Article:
West Wing Briefing
Obama to announce campaign to increase investment in start-ups, small businesses
The Obama administration, continuing its recent pro-business push, is launching a new campaign Monday to increase investment in start-up companies and small businesses.
The White House has enlisted Steve Case, the co-founder of AOL, and Carl Schramm, who runs a group that encourages entrepreneurship called the Kaufman Foundation, to head the "Startup America Partnership." The two men will lead a privately funded board that will encourage large companies and foundations to provide seed money to start-ups.
The Obama administration Monday also will announce a series of ideas to encourage innovation and entrepreneurship that it will include in its federal budget proposal to be released Feb. 14.
The entrepreneurship initiative is the latest move in the White House's recent effort to strengthen its alliance with the business community. President Obama recently tapped the chief executive of General Electric, Jeffrey Immelt, to head a newly formed council on job creation and announced his administration would actively look to get rid of any regulations that stop businesses from hiring.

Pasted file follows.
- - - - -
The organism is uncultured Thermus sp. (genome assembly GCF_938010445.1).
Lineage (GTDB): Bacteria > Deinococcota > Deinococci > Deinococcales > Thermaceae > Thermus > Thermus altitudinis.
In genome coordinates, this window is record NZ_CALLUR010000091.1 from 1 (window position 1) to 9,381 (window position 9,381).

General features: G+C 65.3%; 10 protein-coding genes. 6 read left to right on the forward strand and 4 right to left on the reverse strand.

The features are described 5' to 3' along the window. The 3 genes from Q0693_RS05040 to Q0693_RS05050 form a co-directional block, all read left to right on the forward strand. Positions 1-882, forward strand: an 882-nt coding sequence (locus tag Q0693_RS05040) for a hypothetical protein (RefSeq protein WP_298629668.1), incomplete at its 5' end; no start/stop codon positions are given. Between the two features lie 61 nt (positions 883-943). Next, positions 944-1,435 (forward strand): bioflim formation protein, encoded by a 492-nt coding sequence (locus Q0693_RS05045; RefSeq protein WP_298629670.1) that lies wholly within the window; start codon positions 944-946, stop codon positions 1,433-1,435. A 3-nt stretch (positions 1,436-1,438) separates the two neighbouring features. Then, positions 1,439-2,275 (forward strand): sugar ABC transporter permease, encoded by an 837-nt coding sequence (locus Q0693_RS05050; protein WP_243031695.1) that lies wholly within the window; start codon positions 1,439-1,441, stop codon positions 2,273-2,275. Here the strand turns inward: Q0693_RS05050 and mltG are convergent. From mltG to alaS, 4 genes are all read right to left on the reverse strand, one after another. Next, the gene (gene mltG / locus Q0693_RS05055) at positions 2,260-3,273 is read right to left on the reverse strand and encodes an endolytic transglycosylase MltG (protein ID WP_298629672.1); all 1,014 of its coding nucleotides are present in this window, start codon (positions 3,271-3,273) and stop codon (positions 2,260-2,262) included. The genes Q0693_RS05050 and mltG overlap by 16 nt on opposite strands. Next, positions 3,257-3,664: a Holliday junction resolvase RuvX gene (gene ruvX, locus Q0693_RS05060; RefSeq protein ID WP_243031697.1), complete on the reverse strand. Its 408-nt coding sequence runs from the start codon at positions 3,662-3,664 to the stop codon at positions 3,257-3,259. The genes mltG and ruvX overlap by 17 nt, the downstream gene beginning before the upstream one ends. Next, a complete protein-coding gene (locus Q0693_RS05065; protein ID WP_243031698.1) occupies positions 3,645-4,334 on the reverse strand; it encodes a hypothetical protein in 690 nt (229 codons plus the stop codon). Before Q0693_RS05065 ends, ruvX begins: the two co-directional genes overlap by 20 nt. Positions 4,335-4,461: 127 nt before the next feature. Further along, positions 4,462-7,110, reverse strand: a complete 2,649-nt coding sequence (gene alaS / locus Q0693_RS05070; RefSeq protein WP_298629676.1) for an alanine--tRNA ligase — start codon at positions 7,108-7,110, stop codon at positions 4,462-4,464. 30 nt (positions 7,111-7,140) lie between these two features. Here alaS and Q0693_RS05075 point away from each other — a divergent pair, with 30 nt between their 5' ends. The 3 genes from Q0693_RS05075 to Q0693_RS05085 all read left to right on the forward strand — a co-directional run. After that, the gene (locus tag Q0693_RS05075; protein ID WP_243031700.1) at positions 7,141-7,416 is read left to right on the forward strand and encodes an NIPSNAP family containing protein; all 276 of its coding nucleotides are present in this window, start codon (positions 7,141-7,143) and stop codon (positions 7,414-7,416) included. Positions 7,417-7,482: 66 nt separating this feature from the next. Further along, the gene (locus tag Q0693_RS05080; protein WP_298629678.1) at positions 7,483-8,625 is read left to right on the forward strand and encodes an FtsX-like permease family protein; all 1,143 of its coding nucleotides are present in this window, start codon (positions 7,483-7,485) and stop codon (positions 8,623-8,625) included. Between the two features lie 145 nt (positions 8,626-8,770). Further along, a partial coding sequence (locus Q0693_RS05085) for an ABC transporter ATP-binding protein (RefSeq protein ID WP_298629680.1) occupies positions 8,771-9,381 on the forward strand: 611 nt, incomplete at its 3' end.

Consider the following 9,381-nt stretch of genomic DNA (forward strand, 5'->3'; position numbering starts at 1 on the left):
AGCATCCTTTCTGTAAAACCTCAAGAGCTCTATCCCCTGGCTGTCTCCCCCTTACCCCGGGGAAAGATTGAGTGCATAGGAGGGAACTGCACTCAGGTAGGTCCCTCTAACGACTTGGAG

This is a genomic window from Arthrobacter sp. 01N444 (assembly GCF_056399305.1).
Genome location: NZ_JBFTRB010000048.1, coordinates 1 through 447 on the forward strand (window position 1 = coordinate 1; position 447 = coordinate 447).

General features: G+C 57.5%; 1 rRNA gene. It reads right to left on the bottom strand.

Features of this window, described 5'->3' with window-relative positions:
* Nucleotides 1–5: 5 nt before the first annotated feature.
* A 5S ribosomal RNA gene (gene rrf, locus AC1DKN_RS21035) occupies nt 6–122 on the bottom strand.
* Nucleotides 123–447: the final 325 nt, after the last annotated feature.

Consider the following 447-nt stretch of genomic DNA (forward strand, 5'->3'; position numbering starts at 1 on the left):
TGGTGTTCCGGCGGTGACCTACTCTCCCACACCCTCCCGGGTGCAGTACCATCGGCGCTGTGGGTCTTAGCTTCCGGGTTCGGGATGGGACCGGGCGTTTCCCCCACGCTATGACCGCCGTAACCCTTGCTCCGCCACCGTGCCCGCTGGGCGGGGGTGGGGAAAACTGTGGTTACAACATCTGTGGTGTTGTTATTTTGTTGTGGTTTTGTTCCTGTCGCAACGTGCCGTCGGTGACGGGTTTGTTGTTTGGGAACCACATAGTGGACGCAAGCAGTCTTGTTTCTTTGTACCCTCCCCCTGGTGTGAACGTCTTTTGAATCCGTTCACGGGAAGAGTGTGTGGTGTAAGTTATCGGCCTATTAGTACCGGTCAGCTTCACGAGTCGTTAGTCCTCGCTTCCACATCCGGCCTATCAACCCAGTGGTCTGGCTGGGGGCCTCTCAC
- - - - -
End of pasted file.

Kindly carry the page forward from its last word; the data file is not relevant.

The entrepreneurship proposals, like much of Obama's new economic agenda, won't pump hundreds of billions into the economy like last year's stimulus bill, and it's not clear they will inspire businesses to hire more workers and therefore reduce unemployment.
A highly anticipated round of golf
House Speaker John A. Boehner (R-Ohio) says he's willing to join the president on the golf course, telling CBS's Bob Schieffer "of course" when asked Sunday about hitting the links with Obama. White House adviser David Axelrod, in an interview over the weekend, said Obama was open to the idea as well.
The fact that golf questions are being asked in February illustrates the curiosity in Washington about the relationship between the House speaker and the president. It will be interesting if they ever actually hit the links together this spring, as both men generally play golf with close friends, not to build new political alliances.
The president has no scheduled events but is likely to continue closely monitoring the situation in Egypt, as he did much of the weekend.